One of my favorite parts of living on the central coast is the diversity of the area: small towns, rolling countryside, acres of vineyards, and rugged coastline. I like to think that I've explored this area rather thoroughly but I'm always amazed by the treasures here. During a recent surf expedition, I decided to take Kristin to check out the Piedras Blancas Light Station.
Just north of the famous Hearst Castle, one can find the Piedras Blancas Light Station and an idyllic beach that is home to an 8,000-strong elephant seal colony. Northern elephant seals can be found all along the Pacific coastline of Mexico, United States, and Canada.
harbor seals, and even sea lions, look small. Males can reach up to 16 feet in length and 4 tons in weight, while the females can reach 11 feet in length and just less than 2 tons in weight. Nevertheless, they aren't called elephant seals for their size; their large snouts (proboscis) resemble elephant trunks, and allow them to produce loud roars (proboscis are always important as they reabsorb moisture exiting via exhalations).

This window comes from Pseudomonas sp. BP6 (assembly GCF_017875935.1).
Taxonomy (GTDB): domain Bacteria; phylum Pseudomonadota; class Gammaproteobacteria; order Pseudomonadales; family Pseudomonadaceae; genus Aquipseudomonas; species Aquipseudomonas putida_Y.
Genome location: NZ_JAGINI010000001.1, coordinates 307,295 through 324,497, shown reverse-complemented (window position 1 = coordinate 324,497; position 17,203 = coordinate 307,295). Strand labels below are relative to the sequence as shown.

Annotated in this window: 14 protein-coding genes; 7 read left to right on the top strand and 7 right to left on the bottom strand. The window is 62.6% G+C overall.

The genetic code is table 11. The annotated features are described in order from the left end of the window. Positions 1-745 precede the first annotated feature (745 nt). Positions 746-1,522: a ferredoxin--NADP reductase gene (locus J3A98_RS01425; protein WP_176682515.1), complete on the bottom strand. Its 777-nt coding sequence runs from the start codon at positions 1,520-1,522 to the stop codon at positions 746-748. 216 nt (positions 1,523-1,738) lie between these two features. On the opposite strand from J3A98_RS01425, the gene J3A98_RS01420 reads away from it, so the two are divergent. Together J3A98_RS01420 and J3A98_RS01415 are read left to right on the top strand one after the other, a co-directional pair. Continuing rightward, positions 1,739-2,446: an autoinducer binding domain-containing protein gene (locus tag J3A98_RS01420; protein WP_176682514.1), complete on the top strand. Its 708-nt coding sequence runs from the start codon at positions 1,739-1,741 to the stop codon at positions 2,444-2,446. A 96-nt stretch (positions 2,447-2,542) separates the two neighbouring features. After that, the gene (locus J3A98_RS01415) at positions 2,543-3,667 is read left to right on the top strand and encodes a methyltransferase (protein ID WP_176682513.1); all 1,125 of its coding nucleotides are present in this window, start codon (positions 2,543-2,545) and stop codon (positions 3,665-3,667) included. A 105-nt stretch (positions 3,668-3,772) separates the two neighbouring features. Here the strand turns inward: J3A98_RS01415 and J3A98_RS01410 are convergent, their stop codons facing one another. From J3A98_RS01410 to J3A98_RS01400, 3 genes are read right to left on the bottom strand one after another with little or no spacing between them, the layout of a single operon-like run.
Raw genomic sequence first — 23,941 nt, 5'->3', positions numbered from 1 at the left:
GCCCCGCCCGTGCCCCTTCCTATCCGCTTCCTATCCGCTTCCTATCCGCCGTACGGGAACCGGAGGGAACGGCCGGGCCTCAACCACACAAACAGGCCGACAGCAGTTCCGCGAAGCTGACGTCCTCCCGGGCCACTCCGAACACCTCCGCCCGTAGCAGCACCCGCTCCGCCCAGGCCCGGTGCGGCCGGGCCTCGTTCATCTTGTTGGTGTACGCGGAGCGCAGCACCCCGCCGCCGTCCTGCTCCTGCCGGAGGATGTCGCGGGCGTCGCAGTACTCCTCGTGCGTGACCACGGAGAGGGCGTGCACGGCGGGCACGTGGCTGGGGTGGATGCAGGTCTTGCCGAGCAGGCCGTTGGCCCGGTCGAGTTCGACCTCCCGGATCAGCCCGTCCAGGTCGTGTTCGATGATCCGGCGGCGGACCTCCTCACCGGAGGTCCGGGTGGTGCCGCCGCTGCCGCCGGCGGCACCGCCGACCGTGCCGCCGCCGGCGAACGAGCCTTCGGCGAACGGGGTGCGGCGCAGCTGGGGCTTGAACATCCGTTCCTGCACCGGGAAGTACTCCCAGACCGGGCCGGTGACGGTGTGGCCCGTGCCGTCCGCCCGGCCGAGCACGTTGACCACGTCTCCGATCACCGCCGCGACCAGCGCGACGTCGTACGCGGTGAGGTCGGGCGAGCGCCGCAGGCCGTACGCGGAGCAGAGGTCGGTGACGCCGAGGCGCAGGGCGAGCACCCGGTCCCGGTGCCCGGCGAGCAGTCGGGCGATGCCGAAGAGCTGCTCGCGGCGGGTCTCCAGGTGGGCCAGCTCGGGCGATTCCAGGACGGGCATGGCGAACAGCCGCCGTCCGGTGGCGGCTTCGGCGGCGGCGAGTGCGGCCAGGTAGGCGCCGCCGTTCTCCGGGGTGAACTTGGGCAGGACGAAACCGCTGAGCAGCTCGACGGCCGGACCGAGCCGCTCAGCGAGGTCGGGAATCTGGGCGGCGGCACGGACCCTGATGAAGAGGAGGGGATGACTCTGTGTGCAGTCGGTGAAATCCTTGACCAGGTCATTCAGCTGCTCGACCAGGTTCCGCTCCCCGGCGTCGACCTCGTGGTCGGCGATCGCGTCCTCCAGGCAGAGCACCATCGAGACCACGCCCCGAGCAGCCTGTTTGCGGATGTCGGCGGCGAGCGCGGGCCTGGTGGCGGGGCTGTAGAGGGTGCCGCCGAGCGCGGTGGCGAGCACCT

Elephant seals are renowned for their deep-water fishing habits and their ability to stay underwater for over 90 minutes (the longest of any noncetecean mammal). They mostly feed at depths between 300 and 1,000 meters (1,000 and 2,600 feet) and almost exclusively nocturnally. Their prey includes small sharks, octopuses, squid, eels, rays, and several larger fish species.